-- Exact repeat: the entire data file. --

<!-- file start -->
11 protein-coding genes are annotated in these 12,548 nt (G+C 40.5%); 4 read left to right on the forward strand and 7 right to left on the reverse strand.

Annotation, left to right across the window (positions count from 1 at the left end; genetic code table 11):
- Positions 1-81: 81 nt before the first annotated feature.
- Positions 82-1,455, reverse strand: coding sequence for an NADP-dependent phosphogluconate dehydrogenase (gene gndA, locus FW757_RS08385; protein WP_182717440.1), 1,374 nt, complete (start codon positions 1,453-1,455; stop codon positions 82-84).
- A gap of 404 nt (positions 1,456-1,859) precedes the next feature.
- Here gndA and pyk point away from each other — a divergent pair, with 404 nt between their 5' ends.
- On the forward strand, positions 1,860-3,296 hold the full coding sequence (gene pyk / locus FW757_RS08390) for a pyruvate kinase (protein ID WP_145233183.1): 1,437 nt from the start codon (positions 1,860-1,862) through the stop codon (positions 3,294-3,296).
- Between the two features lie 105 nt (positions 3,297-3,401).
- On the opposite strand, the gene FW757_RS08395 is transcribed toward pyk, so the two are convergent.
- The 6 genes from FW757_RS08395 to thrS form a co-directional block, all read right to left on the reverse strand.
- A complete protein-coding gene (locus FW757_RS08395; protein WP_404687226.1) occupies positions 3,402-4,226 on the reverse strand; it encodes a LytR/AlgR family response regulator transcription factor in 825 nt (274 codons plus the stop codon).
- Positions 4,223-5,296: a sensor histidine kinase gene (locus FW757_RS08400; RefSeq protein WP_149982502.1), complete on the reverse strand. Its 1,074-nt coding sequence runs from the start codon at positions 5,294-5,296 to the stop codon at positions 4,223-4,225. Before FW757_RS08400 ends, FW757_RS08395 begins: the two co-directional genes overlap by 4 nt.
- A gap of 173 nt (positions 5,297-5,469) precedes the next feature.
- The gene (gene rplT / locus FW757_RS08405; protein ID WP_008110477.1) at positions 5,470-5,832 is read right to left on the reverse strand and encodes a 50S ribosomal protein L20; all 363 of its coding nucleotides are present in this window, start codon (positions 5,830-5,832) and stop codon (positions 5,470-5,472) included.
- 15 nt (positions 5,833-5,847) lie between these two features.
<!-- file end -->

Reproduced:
11 protein-coding genes are annotated in these 12,548 nt (G+C 40.5%); 4 read left to right on the forward strand and 7 right to left on the reverse strand.

Annotation, left to right across the window (positions count from 1 at the left end; genetic code table 11):
- Positions 1-81: 81 nt before the first annotated feature.
- Positions 82-1,455, reverse strand: coding sequence for an NADP-dependent phosphogluconate dehydrogenase (gene gndA, locus FW757_RS08385; protein WP_182717440.1), 1,374 nt, complete (start codon positions 1,453-1,455; stop codon positions 82-84).
- A gap of 404 nt (positions 1,456-1,859) precedes the next feature.
- Here gndA and pyk point away from each other — a divergent pair, with 404 nt between their 5' ends.
- On the forward strand, positions 1,860-3,296 hold the full coding sequence (gene pyk / locus FW757_RS08390) for a pyruvate kinase (protein ID WP_145233183.1): 1,437 nt from the start codon (positions 1,860-1,862) through the stop codon (positions 3,294-3,296).
- Between the two features lie 105 nt (positions 3,297-3,401).
- On the opposite strand, the gene FW757_RS08395 is transcribed toward pyk, so the two are convergent.
- The 6 genes from FW757_RS08395 to thrS form a co-directional block, all read right to left on the reverse strand.
- A complete protein-coding gene (locus FW757_RS08395; protein WP_404687226.1) occupies positions 3,402-4,226 on the reverse strand; it encodes a LytR/AlgR family response regulator transcription factor in 825 nt (274 codons plus the stop codon).
- Positions 4,223-5,296: a sensor histidine kinase gene (locus FW757_RS08400; RefSeq protein WP_149982502.1), complete on the reverse strand. Its 1,074-nt coding sequence runs from the start codon at positions 5,294-5,296 to the stop codon at positions 4,223-4,225. Before FW757_RS08400 ends, FW757_RS08395 begins: the two co-directional genes overlap by 4 nt.
- A gap of 173 nt (positions 5,297-5,469) precedes the next feature.
- The gene (gene rplT / locus FW757_RS08405; protein ID WP_008110477.1) at positions 5,470-5,832 is read right to left on the reverse strand and encodes a 50S ribosomal protein L20; all 363 of its coding nucleotides are present in this window, start codon (positions 5,830-5,832) and stop codon (positions 5,470-5,472) included.
- 15 nt (positions 5,833-5,847) lie between these two features.